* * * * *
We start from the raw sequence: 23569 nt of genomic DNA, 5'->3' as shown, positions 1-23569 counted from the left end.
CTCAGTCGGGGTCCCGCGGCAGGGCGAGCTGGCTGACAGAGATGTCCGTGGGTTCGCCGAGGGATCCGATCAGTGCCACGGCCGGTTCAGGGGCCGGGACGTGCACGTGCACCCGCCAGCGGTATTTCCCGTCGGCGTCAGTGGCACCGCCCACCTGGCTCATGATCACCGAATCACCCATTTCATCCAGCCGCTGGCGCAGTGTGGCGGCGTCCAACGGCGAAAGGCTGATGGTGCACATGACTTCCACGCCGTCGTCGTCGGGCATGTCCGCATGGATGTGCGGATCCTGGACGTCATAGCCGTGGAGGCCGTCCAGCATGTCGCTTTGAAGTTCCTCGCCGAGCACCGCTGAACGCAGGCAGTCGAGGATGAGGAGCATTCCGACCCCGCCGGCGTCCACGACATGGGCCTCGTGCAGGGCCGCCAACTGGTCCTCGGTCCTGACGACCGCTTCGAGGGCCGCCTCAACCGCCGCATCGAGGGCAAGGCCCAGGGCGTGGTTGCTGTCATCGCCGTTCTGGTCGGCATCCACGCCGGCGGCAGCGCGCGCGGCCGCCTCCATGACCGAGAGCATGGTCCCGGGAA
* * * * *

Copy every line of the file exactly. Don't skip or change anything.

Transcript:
We start from the raw sequence: 23569 nt of genomic DNA, 5'->3' as shown, positions 1-23569 counted from the left end.
CTCAGTCGGGGTCCCGCGGCAGGGCGAGCTGGCTGACAGAGATGTCCGTGGGTTCGCCGAGGGATCCGATCAGTGCCACGGCCGGTTCAGGGGCCGGGACGTGCACGTGCACCCGCCAGCGGTATTTCCCGTCGGCGTCAGTGGCACCGCCCACCTGGCTCATGATCACCGAATCACCCATTTCATCCAGCCGCTGGCGCAGTGTGGCGGCGTCCAACGGCGAAAGGCTGATGGTGCACATGACTTCCACGCCGTCGTCGTCGGGCATGTCCGCATGGATGTGCGGATCCTGGACGTCATAGCCGTGGAGGCCGTCCAGCATGTCGCTTTGAAGTTCCTCGCCGAGCACCGCTGAACGCAGGCAGTCGAGGATGAGGAGCATTCCGACCCCGCCGGCGTCCACGACATGGGCCTCGTGCAGGGCCGCCAACTGGTCCTCGGTCCTGACGACCGCTTCGAGGGCCGCCTCAACCGCCGCATCGAGGGCAAGGCCCAGGGCGTGGTTGCTGTCATCGCCGTTCTGGTCGGCATCCACGCCGGCGGCAGCGCGCGCGGCCGCCTCCATGACCGAGAGCATGGTCCCGGGAA